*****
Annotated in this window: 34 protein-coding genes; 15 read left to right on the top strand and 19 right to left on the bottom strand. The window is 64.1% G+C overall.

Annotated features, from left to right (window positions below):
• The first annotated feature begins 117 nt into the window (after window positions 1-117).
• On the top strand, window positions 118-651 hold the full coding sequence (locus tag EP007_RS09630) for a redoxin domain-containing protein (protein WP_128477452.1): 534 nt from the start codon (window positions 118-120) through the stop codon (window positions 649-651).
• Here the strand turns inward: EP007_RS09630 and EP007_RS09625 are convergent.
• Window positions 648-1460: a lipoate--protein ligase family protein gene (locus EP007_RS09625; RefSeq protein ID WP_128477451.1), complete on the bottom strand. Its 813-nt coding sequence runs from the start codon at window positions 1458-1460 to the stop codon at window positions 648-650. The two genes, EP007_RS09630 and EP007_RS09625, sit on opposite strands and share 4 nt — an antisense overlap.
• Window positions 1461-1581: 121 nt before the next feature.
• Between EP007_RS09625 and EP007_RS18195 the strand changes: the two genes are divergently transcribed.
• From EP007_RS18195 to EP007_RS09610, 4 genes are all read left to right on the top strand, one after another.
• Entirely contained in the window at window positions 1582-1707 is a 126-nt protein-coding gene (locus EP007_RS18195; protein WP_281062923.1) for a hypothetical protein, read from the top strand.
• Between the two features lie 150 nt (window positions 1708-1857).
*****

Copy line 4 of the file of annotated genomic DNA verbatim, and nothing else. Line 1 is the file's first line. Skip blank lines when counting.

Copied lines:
• On the top strand, window positions 118-651 hold the full coding sequence (locus tag EP007_RS09630) for a redoxin domain-containing protein (protein WP_128477452.1): 534 nt from the start codon (window positions 118-120) through the stop codon (window positions 649-651).